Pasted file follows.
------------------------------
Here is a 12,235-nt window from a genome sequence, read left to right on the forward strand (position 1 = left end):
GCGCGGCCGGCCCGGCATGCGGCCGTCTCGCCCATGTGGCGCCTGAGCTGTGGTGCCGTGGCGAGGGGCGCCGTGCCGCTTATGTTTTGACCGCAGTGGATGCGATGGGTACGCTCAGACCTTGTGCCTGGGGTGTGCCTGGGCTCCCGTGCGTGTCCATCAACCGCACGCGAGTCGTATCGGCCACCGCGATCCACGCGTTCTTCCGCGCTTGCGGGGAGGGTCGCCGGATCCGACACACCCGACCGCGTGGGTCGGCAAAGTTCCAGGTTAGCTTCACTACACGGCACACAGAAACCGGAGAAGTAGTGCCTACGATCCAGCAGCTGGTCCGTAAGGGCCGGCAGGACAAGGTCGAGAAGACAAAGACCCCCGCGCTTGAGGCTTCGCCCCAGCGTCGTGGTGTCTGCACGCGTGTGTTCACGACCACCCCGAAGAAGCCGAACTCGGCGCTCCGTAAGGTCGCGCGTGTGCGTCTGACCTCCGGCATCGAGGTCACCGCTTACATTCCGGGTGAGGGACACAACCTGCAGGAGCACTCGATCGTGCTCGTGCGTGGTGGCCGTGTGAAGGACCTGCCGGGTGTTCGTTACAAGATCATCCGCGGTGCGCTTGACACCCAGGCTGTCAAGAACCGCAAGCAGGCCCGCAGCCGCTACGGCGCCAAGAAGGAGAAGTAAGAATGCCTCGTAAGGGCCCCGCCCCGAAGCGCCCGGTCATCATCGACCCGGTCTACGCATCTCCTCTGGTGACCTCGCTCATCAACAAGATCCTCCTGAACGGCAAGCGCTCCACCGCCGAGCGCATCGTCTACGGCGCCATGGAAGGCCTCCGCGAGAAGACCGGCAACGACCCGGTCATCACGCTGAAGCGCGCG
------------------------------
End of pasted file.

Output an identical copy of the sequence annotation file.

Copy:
Here is a 12,235-nt window from a genome sequence, read left to right on the forward strand (position 1 = left end):
GCGCGGCCGGCCCGGCATGCGGCCGTCTCGCCCATGTGGCGCCTGAGCTGTGGTGCCGTGGCGAGGGGCGCCGTGCCGCTTATGTTTTGACCGCAGTGGATGCGATGGGTACGCTCAGACCTTGTGCCTGGGGTGTGCCTGGGCTCCCGTGCGTGTCCATCAACCGCACGCGAGTCGTATCGGCCACCGCGATCCACGCGTTCTTCCGCGCTTGCGGGGAGGGTCGCCGGATCCGACACACCCGACCGCGTGGGTCGGCAAAGTTCCAGGTTAGCTTCACTACACGGCACACAGAAACCGGAGAAGTAGTGCCTACGATCCAGCAGCTGGTCCGTAAGGGCCGGCAGGACAAGGTCGAGAAGACAAAGACCCCCGCGCTTGAGGCTTCGCCCCAGCGTCGTGGTGTCTGCACGCGTGTGTTCACGACCACCCCGAAGAAGCCGAACTCGGCGCTCCGTAAGGTCGCGCGTGTGCGTCTGACCTCCGGCATCGAGGTCACCGCTTACATTCCGGGTGAGGGACACAACCTGCAGGAGCACTCGATCGTGCTCGTGCGTGGTGGCCGTGTGAAGGACCTGCCGGGTGTTCGTTACAAGATCATCCGCGGTGCGCTTGACACCCAGGCTGTCAAGAACCGCAAGCAGGCCCGCAGCCGCTACGGCGCCAAGAAGGAGAAGTAAGAATGCCTCGTAAGGGCCCCGCCCCGAAGCGCCCGGTCATCATCGACCCGGTCTACGCATCTCCTCTGGTGACCTCGCTCATCAACAAGATCCTCCTGAACGGCAAGCGCTCCACCGCCGAGCGCATCGTCTACGGCGCCATGGAAGGCCTCCGCGAGAAGACCGGCAACGACCCGGTCATCACGCTGAAGCGCGCG